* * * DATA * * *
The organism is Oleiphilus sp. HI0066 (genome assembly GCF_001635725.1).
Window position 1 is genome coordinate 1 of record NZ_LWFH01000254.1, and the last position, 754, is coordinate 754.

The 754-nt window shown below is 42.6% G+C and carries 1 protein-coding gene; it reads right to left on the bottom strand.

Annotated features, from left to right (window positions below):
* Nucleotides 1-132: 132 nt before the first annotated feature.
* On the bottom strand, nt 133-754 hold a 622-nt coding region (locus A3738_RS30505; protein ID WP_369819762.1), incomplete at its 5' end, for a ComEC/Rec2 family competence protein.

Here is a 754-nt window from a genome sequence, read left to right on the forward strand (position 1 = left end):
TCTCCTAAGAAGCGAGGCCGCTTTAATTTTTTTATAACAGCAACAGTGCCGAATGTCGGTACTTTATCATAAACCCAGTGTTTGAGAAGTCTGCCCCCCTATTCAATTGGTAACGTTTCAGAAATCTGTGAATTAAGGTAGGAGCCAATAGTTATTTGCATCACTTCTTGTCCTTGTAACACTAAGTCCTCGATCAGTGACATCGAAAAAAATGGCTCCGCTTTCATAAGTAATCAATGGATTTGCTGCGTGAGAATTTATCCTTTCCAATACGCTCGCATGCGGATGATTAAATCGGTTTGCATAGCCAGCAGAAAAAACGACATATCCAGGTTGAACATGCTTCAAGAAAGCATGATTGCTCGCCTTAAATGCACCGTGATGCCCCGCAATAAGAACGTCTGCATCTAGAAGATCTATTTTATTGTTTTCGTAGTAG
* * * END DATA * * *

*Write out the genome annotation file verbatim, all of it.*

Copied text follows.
The organism is Oleiphilus sp. HI0066 (genome assembly GCF_001635725.1).
Window position 1 is genome coordinate 1 of record NZ_LWFH01000254.1, and the last position, 754, is coordinate 754.

The 754-nt window shown below is 42.6% G+C and carries 1 protein-coding gene; it reads right to left on the bottom strand.

Annotated features, from left to right (window positions below):
* Nucleotides 1-132: 132 nt before the first annotated feature.
* On the bottom strand, nt 133-754 hold a 622-nt coding region (locus A3738_RS30505; protein ID WP_369819762.1), incomplete at its 5' end, for a ComEC/Rec2 family competence protein.

Here is a 754-nt window from a genome sequence, read left to right on the forward strand (position 1 = left end):
TCTCCTAAGAAGCGAGGCCGCTTTAATTTTTTTATAACAGCAACAGTGCCGAATGTCGGTACTTTATCATAAACCCAGTGTTTGAGAAGTCTGCCCCCCTATTCAATTGGTAACGTTTCAGAAATCTGTGAATTAAGGTAGGAGCCAATAGTTATTTGCATCACTTCTTGTCCTTGTAACACTAAGTCCTCGATCAGTGACATCGAAAAAAATGGCTCCGCTTTCATAAGTAATCAATGGATTTGCTGCGTGAGAATTTATCCTTTCCAATACGCTCGCATGCGGATGATTAAATCGGTTTGCATAGCCAGCAGAAAAAACGACATATCCAGGTTGAACATGCTTCAAGAAAGCATGATTGCTCGCCTTAAATGCACCGTGATGCCCCGCAATAAGAACGTCTGCATCTAGAAGATCTATTTTATTGTTTTCGTAGTAG